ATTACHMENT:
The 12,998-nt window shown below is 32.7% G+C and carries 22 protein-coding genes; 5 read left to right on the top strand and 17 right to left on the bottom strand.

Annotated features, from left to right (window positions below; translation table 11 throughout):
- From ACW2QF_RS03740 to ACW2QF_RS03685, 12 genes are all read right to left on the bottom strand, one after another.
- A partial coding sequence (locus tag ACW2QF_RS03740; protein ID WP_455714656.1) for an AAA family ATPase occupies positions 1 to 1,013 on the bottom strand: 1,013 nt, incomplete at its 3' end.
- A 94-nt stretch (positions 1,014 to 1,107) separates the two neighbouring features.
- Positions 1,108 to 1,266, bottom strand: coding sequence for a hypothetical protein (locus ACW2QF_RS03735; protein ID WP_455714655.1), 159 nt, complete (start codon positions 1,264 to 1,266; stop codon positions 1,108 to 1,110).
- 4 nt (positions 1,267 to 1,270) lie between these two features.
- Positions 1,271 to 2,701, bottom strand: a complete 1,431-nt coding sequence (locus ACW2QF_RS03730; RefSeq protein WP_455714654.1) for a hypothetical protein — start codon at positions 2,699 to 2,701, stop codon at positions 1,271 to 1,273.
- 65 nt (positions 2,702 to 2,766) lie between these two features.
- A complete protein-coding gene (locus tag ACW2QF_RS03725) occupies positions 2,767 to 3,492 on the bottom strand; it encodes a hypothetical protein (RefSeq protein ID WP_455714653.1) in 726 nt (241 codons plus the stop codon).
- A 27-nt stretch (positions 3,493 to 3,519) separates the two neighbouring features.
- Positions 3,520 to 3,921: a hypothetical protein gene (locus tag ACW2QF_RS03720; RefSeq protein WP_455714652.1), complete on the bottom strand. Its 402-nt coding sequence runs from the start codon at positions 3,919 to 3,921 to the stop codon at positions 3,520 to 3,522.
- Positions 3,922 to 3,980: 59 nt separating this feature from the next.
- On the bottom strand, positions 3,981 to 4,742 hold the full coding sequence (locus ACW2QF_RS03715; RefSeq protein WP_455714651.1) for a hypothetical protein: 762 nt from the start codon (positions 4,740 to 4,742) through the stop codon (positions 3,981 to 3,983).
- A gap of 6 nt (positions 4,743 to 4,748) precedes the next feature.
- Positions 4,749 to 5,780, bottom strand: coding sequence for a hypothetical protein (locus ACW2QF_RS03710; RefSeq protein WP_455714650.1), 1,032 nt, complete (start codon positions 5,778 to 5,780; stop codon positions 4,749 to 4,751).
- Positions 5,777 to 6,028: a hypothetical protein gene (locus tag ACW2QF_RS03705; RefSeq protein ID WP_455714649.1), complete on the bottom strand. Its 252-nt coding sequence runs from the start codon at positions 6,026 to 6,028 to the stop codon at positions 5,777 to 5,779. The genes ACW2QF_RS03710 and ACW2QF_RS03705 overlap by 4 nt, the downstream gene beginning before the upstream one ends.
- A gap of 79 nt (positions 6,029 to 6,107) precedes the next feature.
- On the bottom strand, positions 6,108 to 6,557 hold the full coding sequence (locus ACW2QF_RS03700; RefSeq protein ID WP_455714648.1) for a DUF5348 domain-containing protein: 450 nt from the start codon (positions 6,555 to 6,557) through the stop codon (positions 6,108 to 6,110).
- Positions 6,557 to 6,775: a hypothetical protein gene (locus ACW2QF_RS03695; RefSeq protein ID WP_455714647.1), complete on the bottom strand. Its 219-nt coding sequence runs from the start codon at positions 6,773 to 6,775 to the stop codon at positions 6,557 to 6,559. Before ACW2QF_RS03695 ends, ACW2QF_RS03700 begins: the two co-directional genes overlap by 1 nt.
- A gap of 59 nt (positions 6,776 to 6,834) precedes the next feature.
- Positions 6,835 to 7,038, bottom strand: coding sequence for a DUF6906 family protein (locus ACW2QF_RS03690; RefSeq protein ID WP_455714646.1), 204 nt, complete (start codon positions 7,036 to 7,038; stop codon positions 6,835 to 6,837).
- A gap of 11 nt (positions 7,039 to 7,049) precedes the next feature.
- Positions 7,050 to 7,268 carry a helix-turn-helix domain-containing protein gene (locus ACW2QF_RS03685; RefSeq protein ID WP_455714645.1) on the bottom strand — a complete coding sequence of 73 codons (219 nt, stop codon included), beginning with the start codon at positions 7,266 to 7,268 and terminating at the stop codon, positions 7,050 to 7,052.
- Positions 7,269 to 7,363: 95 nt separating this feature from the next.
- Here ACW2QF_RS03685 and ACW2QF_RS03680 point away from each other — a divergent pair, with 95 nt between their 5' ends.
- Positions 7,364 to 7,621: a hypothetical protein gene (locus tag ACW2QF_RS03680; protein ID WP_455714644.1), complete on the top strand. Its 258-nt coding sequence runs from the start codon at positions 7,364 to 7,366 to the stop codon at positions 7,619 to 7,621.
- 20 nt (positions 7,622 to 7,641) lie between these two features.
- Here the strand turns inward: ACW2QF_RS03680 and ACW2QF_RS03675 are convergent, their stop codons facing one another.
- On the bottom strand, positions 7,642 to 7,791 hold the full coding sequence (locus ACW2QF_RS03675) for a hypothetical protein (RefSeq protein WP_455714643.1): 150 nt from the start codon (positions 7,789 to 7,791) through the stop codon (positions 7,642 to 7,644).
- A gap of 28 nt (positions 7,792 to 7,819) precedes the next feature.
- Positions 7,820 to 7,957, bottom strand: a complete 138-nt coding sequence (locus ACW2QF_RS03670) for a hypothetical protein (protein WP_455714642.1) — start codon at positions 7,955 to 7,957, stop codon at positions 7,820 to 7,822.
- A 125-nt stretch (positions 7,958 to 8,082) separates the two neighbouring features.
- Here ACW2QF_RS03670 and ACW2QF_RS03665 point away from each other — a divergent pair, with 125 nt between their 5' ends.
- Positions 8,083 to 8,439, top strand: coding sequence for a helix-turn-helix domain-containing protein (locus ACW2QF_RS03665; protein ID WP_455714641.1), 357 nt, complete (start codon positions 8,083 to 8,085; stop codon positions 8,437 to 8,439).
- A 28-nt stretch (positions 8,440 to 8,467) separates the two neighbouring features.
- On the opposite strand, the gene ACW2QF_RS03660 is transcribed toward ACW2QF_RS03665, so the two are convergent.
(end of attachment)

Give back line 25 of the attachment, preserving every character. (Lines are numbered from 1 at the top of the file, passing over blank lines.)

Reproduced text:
- Positions 7,269 to 7,363: 95 nt separating this feature from the next.